Okay, okay, I’ll say more. The in-the-know reader is likely aware of the fact that Neil Walker is currently tied for the team lead with 6 home runs. This is significant, because the season is a mere 19 games young and Neil Walker has never hit more than 16 homers in a season. I will avoid playing the “he’s on pace for . . . ” game, but inspection of some of his peripheral statistics suggest his power, and hitting in general, could see a big boost in 2014.
On his FanGraphs page, I first noticed:
(1) he is currently hitting .275, close to his career average of .273
(2)his batting average on balls in play (BABIP) is currently .250, which is down about 50 points from his career value
(3) his walk rate is currently half of what it was last season
(4) his strikeout rate is down 3% from 2013
Walker has seen small improvements to his walk and K rates since becoming a big leaguer. His walk rate decrease is perhaps worrisome, but there is no reason to think that that will not improve as the season progresses. What is more significant is that he is currently hitting at his career average, but his BABIP is much lower than it normally is. This speaks to the fact that Walker has, perhaps, been unlucky so far and his average is due to rise as more of his batted balls drop into play.
I next considered his batted ball data, again from FanGraphs. His line drive percentage and ground ball percentage are down, slightly, while his fly ball percentage has risen. His home run per fly ball rate has doubled from 10% to roughly 20%. His ground ball per fly ball ratio has been trending downward (towards more fly balls) the last three seasons. So more of his fly balls are going over the fence AND he is hitting more fly balls in general.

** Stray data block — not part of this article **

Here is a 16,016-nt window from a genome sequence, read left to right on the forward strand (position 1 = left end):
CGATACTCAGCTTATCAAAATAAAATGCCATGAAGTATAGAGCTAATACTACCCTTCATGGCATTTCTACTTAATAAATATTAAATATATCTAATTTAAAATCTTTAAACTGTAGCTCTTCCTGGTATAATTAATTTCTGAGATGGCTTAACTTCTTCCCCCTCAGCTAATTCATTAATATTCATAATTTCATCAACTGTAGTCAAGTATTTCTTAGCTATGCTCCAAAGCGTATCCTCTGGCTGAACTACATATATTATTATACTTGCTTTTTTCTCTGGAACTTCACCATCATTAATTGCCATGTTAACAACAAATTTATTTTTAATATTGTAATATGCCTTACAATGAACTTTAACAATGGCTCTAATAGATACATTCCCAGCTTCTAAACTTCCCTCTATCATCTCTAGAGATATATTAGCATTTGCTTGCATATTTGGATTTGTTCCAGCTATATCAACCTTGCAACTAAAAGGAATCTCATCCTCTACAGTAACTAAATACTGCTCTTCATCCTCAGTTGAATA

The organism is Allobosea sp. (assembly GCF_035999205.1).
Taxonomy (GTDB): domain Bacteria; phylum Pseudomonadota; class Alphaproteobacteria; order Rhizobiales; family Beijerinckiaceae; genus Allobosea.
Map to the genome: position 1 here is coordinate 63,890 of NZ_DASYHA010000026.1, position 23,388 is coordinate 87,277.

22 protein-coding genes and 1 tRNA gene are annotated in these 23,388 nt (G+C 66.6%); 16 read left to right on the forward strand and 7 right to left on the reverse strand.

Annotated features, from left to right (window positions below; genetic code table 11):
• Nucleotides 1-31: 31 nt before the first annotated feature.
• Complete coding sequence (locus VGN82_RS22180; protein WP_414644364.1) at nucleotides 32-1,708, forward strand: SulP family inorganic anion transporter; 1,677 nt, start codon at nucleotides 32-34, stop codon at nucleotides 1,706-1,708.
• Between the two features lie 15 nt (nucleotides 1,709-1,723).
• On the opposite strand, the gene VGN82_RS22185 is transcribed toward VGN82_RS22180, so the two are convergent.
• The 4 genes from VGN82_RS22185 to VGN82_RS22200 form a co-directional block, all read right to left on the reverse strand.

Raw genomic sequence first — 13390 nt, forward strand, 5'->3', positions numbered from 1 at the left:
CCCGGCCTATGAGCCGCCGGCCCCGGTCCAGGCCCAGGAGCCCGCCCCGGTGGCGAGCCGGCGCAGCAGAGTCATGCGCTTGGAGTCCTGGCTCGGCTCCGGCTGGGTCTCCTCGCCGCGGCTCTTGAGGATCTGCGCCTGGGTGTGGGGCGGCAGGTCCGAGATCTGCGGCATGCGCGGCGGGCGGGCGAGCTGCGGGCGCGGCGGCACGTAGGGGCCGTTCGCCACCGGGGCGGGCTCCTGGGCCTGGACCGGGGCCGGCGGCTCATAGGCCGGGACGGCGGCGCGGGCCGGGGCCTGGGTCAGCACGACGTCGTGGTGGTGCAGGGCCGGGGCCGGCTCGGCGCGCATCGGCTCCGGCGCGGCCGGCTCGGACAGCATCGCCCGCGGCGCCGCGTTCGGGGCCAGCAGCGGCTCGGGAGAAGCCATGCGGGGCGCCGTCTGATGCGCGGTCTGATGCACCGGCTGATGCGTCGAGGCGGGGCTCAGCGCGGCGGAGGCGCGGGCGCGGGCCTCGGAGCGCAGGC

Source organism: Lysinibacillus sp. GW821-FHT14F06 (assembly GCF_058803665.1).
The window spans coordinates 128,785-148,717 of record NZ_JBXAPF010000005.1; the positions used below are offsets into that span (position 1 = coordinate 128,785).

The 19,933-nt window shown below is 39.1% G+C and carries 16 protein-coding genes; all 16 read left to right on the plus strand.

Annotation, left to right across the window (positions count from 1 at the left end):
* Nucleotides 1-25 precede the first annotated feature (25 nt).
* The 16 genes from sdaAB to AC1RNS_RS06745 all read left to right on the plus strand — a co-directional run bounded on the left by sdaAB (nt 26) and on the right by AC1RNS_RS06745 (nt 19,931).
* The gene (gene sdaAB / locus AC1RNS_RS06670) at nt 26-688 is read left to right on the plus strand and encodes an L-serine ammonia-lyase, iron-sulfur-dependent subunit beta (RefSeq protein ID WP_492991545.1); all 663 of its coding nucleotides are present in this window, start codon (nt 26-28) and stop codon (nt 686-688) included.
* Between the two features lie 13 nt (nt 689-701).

What about his average fly ball/home run distance, you ask? Baseball Heat Maps provides that information. Currently, Neil is getting an average of 303 ft per fly ball and home run. That is currently good for 23rd place in baseball, nestling him between Aramis Ramirez and Jayson Werth. Neil’s average distance is up a little over 18 feet per fly ball from last year’s 284 ft. For reference, his three years prior to that were 292, 293, and 294 ft. So he’s currently hitting it farther than ever, but not so much farther than years past.
Neil Walker has been a switch-hitter for his entire career. Though, he struggled mightily last year as a right-handed hitter (to the tune of a .225 average); he was even benched against some lefties down the stretch. For his career, Walker is a .265 hitter from the right side with only 5 of his 60 career homers against southpaws. Over the off-season, he worked on and may have fixed his right-handed swing by, get this, matching his left-handed swing. Travis Sawchik‘s article discusses the journey at length. So far, it seems like Walker’s work has paid off. Against lefties, he is 6 for 14 with a home run following a spring where he went 6 for 17 against lefties with a home run. Though the sample size is still quite small, the early results are encouraging, particularly the possibility of more power as a righty.
It is also worth mentioning that Walker turns 28 this season, entering the middle of the range of when players hit their peak or prime. The early home run numbers and improvements against lefties, coupled with some developing trends regarding his batted ball profile all speak to the fact that Neil is due for his best season as a hitter, perhaps one in which he hits 25+ home runs and cracks .280 at the plate. The season is not even a month old, of course, so there is plenty of time to watch all of this develop.
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